Oxford University Press, 400 pages | Published December 1, 2022
We are all aspiring memoirists. For me, it started when my oldest grandchild asked, “Grandpa, what were you like when you were a little boy?” I would love to share my story with my grandson. In fact, I’d love to share my story with all my children, grandchildren and others who might be interested. This means I am going to have to write it.
While resources exist to help us tell our stories, they mostly offer a barrage of questions, like my grandson’s. Answer them in order, and you create a timeline with comments and reflections. But I see my life as more than a sequence of events. I hope to share how faith in God shaped me and impacted my days and decades. I want to speak from my interior to the interior of my loved ones, soul to soul. So I will need tell my story with a point of view and a plot that holds it together with a sense of meaning. But what plot? What story should I tell? Richard Lischer’s Our Hearts Are Restless: The Art of Spiritual Memoir provides guidance and excellent examples to help us locate the story in our memories.
A professor emeritus at Duke Divinity School, Lischer has written extensively on preaching, but is a memoirist as well. Lischer is a lively and enthralling writer, and as he summarizes and reflects on the work of others, he gathers their stories into seven categories: “Search and Surrender,” “Revelations,” “How Goes the Battle?” “The Stripping of the Altars,” “Pilgrimages,” “New Every Day,” and “Nomadic Faith.” Each category offers a structure that helps us make meaning.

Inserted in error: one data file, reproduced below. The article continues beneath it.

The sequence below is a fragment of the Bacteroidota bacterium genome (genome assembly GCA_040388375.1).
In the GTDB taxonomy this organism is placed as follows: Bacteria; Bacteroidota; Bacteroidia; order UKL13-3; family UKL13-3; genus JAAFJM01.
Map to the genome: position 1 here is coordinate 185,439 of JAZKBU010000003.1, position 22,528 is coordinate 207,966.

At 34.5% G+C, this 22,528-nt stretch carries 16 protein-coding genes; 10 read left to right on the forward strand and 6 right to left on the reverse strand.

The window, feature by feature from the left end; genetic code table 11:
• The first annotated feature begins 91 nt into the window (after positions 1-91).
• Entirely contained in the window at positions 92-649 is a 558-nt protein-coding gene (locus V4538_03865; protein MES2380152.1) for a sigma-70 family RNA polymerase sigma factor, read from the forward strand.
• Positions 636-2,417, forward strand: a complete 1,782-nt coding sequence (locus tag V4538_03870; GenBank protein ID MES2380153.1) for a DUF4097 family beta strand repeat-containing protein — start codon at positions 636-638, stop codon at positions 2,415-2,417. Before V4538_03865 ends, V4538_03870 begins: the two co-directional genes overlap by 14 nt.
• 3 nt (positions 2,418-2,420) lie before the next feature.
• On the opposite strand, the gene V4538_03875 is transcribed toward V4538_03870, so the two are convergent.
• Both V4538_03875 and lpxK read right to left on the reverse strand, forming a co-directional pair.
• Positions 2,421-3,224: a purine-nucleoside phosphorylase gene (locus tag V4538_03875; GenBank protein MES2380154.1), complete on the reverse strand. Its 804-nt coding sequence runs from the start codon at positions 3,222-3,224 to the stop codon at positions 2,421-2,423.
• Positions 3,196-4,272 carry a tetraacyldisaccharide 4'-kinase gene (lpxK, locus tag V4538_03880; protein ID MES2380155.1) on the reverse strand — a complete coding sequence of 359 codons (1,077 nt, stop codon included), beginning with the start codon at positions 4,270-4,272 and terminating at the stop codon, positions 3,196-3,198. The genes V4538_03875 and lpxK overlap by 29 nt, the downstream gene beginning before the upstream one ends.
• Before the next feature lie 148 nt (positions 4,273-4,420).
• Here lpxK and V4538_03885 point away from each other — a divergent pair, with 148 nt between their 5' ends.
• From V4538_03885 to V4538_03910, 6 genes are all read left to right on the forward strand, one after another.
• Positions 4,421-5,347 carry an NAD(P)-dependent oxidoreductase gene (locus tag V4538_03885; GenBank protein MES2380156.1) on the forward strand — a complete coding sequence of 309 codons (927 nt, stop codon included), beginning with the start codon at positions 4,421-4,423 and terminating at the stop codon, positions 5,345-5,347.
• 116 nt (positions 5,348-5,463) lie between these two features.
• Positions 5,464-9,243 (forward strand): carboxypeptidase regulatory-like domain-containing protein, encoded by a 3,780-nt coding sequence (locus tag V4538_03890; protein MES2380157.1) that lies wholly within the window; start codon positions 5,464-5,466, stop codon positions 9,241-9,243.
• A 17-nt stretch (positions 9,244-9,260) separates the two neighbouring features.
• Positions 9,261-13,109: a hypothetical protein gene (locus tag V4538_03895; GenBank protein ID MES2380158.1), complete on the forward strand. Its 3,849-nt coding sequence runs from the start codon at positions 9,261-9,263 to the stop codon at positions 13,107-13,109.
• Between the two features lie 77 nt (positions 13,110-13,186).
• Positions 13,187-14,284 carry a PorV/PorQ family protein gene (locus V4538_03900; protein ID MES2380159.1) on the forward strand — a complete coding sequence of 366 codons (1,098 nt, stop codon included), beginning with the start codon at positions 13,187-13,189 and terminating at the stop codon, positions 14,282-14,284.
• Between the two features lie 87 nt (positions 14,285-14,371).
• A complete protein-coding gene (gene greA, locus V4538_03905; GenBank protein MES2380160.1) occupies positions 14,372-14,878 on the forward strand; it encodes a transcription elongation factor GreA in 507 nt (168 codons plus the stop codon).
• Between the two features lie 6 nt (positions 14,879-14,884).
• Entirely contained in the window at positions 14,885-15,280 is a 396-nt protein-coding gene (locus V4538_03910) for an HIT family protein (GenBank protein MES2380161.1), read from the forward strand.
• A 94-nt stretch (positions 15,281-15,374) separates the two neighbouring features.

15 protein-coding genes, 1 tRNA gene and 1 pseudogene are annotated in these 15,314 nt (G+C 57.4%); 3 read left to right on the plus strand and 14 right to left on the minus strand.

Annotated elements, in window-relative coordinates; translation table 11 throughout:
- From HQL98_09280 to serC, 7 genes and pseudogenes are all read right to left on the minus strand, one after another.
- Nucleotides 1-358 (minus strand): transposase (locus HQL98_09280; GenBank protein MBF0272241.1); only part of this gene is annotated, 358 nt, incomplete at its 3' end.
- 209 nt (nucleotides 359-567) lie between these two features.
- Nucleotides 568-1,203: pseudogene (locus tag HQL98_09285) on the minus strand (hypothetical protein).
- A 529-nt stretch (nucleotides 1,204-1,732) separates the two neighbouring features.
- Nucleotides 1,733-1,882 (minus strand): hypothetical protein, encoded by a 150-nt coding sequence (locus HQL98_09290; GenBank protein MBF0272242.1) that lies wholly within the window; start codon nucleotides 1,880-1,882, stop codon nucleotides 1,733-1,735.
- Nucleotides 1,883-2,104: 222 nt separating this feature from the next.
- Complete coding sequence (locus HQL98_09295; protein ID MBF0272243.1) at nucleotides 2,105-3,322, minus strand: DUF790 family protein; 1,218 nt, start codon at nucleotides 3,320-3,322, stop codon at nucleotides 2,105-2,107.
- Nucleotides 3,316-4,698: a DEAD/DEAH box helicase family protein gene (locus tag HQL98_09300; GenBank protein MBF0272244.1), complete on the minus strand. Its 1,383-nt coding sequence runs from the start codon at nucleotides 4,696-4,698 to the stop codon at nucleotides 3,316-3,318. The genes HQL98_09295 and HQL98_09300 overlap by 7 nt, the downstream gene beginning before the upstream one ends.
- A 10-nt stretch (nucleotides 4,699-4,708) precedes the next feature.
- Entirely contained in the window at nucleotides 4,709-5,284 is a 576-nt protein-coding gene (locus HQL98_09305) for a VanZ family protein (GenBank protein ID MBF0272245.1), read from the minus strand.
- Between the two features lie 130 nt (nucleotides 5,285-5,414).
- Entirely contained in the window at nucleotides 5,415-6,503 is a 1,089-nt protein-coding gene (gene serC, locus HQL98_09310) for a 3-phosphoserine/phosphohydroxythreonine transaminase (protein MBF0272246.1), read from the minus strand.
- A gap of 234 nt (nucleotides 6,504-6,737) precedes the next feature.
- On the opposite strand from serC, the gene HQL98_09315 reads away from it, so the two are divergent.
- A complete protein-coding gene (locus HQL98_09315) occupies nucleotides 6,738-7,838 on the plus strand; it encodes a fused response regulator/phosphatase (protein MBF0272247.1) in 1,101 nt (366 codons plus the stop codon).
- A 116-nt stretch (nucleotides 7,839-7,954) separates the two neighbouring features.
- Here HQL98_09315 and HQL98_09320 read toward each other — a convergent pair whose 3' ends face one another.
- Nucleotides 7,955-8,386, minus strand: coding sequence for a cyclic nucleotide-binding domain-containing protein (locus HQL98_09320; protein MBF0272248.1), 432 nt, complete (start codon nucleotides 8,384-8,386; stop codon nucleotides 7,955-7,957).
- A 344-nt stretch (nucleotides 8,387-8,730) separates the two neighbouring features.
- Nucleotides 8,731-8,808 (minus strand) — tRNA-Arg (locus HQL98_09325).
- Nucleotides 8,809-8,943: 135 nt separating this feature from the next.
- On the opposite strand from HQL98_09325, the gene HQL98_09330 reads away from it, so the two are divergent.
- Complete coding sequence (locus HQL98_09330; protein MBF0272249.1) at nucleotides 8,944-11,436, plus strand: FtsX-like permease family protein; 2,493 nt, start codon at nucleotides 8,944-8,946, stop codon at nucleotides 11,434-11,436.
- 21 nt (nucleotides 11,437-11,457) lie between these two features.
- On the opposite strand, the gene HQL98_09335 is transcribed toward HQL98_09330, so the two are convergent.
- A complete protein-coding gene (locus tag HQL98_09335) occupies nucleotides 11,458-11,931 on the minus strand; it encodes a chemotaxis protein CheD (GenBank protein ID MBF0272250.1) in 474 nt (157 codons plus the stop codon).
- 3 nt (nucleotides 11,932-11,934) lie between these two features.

The wonderful thing about reading Lischer’s accounts of the memoirs of people like Thomas Merton, Julian of Norwich, Emily Dickinson, Peter Abelard and Heloise, Anne Lamont, James Baldwin and others, is that I see the outlines of my own story more clearly.
“Pilgrimages” is my category. Lischer writes, “A sense of calling pervades these stories.” Pilgrims seek God’s call and, despite many trials, find it. Lischer draws on examples ranging from Therese of Lisieux to Dorothy Day and Kathleen Norris; reading them, I realize that I am still seeking my own story.
As a pastor, I am especially partial to pastoral memoirs. I appreciate the four in Our Hearts Are Restless: Augustine, John Bunyan, Dietrich Bonhoeffer, who was a pastor for a brief time, and Heidi Newmark. But where is Frederick Buechner? Even though he is quoted on an early title page, his absence from the book seems to me a glaring omission of one of the most poignant memoirists of our time.
I believe we are all aspiring memoirists; we long to see our lives whole, discern their meaning, and share it with our children, grandchildren and others. “Memory,” Lischer writes, “is a complex and often tangled form of revelation.” Our Hearts Are Restless is a captivating book because it reminds us the living God dwells in the twists and turns of the story of our lives. In the words of Augustine, “Lord, all that I have discovered about you I have discovered so by remembering.”
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